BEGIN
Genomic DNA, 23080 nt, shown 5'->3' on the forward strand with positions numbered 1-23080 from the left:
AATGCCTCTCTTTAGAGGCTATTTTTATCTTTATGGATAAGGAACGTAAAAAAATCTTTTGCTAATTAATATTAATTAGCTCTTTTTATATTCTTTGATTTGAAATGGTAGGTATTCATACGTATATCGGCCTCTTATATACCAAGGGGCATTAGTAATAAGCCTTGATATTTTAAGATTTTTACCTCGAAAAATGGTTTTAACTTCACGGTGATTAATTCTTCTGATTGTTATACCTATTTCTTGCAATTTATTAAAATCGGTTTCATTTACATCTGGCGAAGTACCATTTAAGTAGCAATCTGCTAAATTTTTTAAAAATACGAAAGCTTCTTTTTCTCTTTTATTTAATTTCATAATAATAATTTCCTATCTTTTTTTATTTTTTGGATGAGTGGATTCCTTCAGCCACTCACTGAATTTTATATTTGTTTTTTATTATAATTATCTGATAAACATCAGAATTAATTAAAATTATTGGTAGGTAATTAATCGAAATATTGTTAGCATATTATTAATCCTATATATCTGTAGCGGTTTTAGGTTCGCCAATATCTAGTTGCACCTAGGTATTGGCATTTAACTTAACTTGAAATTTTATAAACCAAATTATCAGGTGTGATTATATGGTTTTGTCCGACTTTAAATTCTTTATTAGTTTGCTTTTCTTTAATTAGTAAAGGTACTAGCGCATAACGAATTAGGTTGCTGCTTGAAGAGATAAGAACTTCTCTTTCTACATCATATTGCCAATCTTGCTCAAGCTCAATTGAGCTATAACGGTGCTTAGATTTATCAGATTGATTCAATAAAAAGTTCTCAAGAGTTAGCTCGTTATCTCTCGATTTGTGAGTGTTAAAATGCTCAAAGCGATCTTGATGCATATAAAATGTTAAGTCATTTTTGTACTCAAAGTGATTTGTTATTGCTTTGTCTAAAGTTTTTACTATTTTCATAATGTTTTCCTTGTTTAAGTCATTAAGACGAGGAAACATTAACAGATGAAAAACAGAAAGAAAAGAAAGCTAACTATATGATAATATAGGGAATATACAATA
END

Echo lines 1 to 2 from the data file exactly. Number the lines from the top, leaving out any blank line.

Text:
Genomic DNA, 23080 nt, shown 5'->3' on the forward strand with positions numbered 1-23080 from the left:
AATGCCTCTCTTTAGAGGCTATTTTTATCTTTATGGATAAGGAACGTAAAAAAATCTTTTGCTAATTAATATTAATTAGCTCTTTTTATATTCTTTGATTTGAAATGGTAGGTATTCATACGTATATCGGCCTCTTATATACCAAGGGGCATTAGTAATAAGCCTTGATATTTTAAGATTTTTACCTCGAAAAATGGTTTTAACTTCACGGTGATTAATTCTTCTGATTGTTATACCTATTTCTTGCAATTTATTAAAATCGGTTTCATTTACATCTGGCGAAGTACCATTTAAGTAGCAATCTGCTAAATTTTTTAAAAATACGAAAGCTTCTTTTTCTCTTTTATTTAATTTCATAATAATAATTTCCTATCTTTTTTTATTTTTTGGATGAGTGGATTCCTTCAGCCACTCACTGAATTTTATATTTGTTTTTTATTATAATTATCTGATAAACATCAGAATTAATTAAAATTATTGGTAGGTAATTAATCGAAATATTGTTAGCATATTATTAATCCTATATATCTGTAGCGGTTTTAGGTTCGCCAATATCTAGTTGCACCTAGGTATTGGCATTTAACTTAACTTGAAATTTTATAAACCAAATTATCAGGTGTGATTATATGGTTTTGTCCGACTTTAAATTCTTTATTAGTTTGCTTTTCTTTAATTAGTAAAGGTACTAGCGCATAACGAATTAGGTTGCTGCTTGAAGAGATAAGAACTTCTCTTTCTACATCATATTGCCAATCTTGCTCAAGCTCAATTGAGCTATAACGGTGCTTAGATTTATCAGATTGATTCAATAAAAAGTTCTCAAGAGTTAGCTCGTTATCTCTCGATTTGTGAGTGTTAAAATGCTCAAAGCGATCTTGATGCATATAAAATGTTAAGTCATTTTTGTACTCAAAGTGATTTGTTATTGCTTTGTCTAAAGTTTTTACTATTTTCATAATGTTTTCCTTGTTTAAGTCATTAAGACGAGGAAACATTAACAGATGAAAAACAGAAAGAAAAGAAAGCTAACTATATGATAATATAGGGAATATACAATA